Some may think rolling dice, checking numbers on players' cards, writing down the results and recreating games from the past is silly, child's play and a waste of time.
But, aside from the fact that those of who play the game enjoy sports and love recreating games played by the heroes of our youth and of historical seasons of long ago, the game also provides some soothing, familiar ground in an otherwise whacked world. Maybe it's the control of a replay world that brings things together and provides the proverbial oasis in a sea of troubling life.
That became pretty evident the other day when, within an hour, I felt things spinning out of hand and needed the safety net the game provides.
I work as a newspaper reporter, meeting daily deadlines, so the day was already tight and by evening I had achieved my normal stress-headache when two telephone calls sent me over. First, I called the Internal Revenue Service about a $23 mistake I made on my taxes in 2008. The fine folks there didn't want to bother me with the small amount back then, so they waited until they could accrue interest. I received notice that they would charge $147 in interest for the six years they held onto the error.
So, I called them to discuss where I would sent the payment. “Oh,” the agent said. “I thought you were calling about 2009. That's a bigger issue.”
When an IRS representative agent says something like that, it's time to stockpile the food, barricade yourself in a bunker and work up some hope.
Seems like I made a mistake in 2009 as well. I failed to properly include mortgage interest on my returns. Hey, I'm a newspaper writer, not a math whiz. The frustration built when I tried to find my income statements for that year on the IRS' website. When the website failed, I called the number provided on that site for help. The first advice provided on the automated phone service? “Check the website.” Thanks, IRS.
Then, I called my doctor's office to refill a prescription for my pain medication. I have a deteriorated C-5 disc in my neck that wreaks havoc. I can only take one prescription; other medications either don't work, make me sick or make me groggy. I can't be medically altered, what with this job and having to figure out math and spar with an IRS agent.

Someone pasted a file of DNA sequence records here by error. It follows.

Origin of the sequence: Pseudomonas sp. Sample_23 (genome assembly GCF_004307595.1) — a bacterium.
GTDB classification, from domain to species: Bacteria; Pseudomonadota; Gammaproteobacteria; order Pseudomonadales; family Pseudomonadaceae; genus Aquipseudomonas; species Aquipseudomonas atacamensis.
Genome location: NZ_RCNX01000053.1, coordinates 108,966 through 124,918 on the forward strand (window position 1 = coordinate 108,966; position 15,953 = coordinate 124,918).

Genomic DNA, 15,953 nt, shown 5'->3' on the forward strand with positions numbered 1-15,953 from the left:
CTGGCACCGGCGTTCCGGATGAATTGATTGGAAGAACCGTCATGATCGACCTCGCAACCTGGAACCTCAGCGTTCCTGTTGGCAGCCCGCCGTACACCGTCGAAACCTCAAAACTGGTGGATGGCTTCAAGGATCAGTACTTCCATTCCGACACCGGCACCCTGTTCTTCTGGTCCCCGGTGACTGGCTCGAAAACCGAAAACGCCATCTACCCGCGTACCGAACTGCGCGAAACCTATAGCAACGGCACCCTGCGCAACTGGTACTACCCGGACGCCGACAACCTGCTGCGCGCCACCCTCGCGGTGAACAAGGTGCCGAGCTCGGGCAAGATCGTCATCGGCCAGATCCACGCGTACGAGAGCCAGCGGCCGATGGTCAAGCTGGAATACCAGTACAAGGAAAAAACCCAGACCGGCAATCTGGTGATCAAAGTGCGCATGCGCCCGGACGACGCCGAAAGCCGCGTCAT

The nurse told me my doctor would no longer prescribe me Vicodin, fearing addiction would occur, and instead said I had to go to a pain specialist. (I didn't help my cause when I made the inane statement to the nurse, “I've been on Vicodin for 15 years. I'm not addicted.” The nurse actually laughed.) We've had changes in our company's insurance and the deductible has risen greatly. I don't want to pay 100 percent of a $700 fee for a pain specialist to wiggle my head and suggest not turning my neck much. I just want the medication so I can continue on.
The nurse refused. It's policy, she said. I don't know how this will play out.
Within that hour, I felt the day slide down the pipe. I was frustrated, angry and hurting.
But when I got home, I sat at my APBA table and rolled a few games of the 1950 baseball season I'm playing. The issues of the day faded as New York Giants' pitcher Sal Maglie shut out Brooklyn for six innings before the Dodgers scored three runs in the seventh — one on Jackie Robinson's stealing of home that was pretty cool. But then in the ninth inning, Bobby Thomson hit a double and started a rally, leading the Giants to a 5-3 victory. Joe DiMaggio hit yet another home run to lead his Yankees over the Washington Senators, 14-2, and the hapless Philadelphia Phillies finally (phinally?) put a solid game together and beat the Boston Braves.
Chid's play? Maybe. But as I rolled these games, the IRS agent and the stubborn nurse were far away, and for a time the only concern I had was watching how these games turned out. The problems will exist; there will always be something out there to create angst and Fear. The game, though, takes a bit of the edge off of it.
I'll do the math for my 2009 taxes and I'll probably end up at a pain specialist and beg for Vicodin. But first, I need to roll a few more APBA games. On days like those, even pointless clashes like the St. Louis Browns hosting the Philadelphia As take on meaning.